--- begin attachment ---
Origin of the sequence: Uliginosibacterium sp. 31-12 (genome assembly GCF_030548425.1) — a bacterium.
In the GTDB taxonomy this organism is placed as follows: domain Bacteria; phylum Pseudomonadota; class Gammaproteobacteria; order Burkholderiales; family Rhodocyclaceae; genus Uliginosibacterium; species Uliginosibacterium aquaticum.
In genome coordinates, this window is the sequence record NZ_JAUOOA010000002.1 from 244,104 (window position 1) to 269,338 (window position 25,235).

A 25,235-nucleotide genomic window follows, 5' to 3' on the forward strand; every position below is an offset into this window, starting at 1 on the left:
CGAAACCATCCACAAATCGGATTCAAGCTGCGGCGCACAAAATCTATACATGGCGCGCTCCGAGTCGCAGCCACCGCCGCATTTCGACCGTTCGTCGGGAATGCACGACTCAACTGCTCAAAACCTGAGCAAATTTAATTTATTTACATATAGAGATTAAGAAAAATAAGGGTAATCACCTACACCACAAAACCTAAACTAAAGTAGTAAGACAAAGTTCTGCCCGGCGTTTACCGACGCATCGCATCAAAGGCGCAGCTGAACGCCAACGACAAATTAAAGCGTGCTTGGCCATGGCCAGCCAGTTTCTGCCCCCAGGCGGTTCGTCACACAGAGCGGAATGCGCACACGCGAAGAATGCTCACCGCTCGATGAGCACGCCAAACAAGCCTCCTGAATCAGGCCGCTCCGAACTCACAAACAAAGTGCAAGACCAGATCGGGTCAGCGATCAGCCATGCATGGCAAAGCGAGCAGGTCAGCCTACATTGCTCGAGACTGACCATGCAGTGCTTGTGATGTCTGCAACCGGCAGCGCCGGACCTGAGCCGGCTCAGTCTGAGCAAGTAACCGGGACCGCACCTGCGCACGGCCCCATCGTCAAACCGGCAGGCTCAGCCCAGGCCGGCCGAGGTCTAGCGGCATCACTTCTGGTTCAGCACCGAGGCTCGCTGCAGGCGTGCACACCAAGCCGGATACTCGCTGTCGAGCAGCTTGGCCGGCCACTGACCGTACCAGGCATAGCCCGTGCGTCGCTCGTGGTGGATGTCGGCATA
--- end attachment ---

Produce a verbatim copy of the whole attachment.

Origin of the sequence: Uliginosibacterium sp. 31-12 (genome assembly GCF_030548425.1) — a bacterium.
In the GTDB taxonomy this organism is placed as follows: domain Bacteria; phylum Pseudomonadota; class Gammaproteobacteria; order Burkholderiales; family Rhodocyclaceae; genus Uliginosibacterium; species Uliginosibacterium aquaticum.
In genome coordinates, this window is the sequence record NZ_JAUOOA010000002.1 from 244,104 (window position 1) to 269,338 (window position 25,235).

A 25,235-nucleotide genomic window follows, 5' to 3' on the forward strand; every position below is an offset into this window, starting at 1 on the left:
CGAAACCATCCACAAATCGGATTCAAGCTGCGGCGCACAAAATCTATACATGGCGCGCTCCGAGTCGCAGCCACCGCCGCATTTCGACCGTTCGTCGGGAATGCACGACTCAACTGCTCAAAACCTGAGCAAATTTAATTTATTTACATATAGAGATTAAGAAAAATAAGGGTAATCACCTACACCACAAAACCTAAACTAAAGTAGTAAGACAAAGTTCTGCCCGGCGTTTACCGACGCATCGCATCAAAGGCGCAGCTGAACGCCAACGACAAATTAAAGCGTGCTTGGCCATGGCCAGCCAGTTTCTGCCCCCAGGCGGTTCGTCACACAGAGCGGAATGCGCACACGCGAAGAATGCTCACCGCTCGATGAGCACGCCAAACAAGCCTCCTGAATCAGGCCGCTCCGAACTCACAAACAAAGTGCAAGACCAGATCGGGTCAGCGATCAGCCATGCATGGCAAAGCGAGCAGGTCAGCCTACATTGCTCGAGACTGACCATGCAGTGCTTGTGATGTCTGCAACCGGCAGCGCCGGACCTGAGCCGGCTCAGTCTGAGCAAGTAACCGGGACCGCACCTGCGCACGGCCCCATCGTCAAACCGGCAGGCTCAGCCCAGGCCGGCCGAGGTCTAGCGGCATCACTTCTGGTTCAGCACCGAGGCTCGCTGCAGGCGTGCACACCAAGCCGGATACTCGCTGTCGAGCAGCTTGGCCGGCCACTGACCGTACCAGGCATAGCCCGTGCGTCGCTCGTGGTGGATGTCGGCATA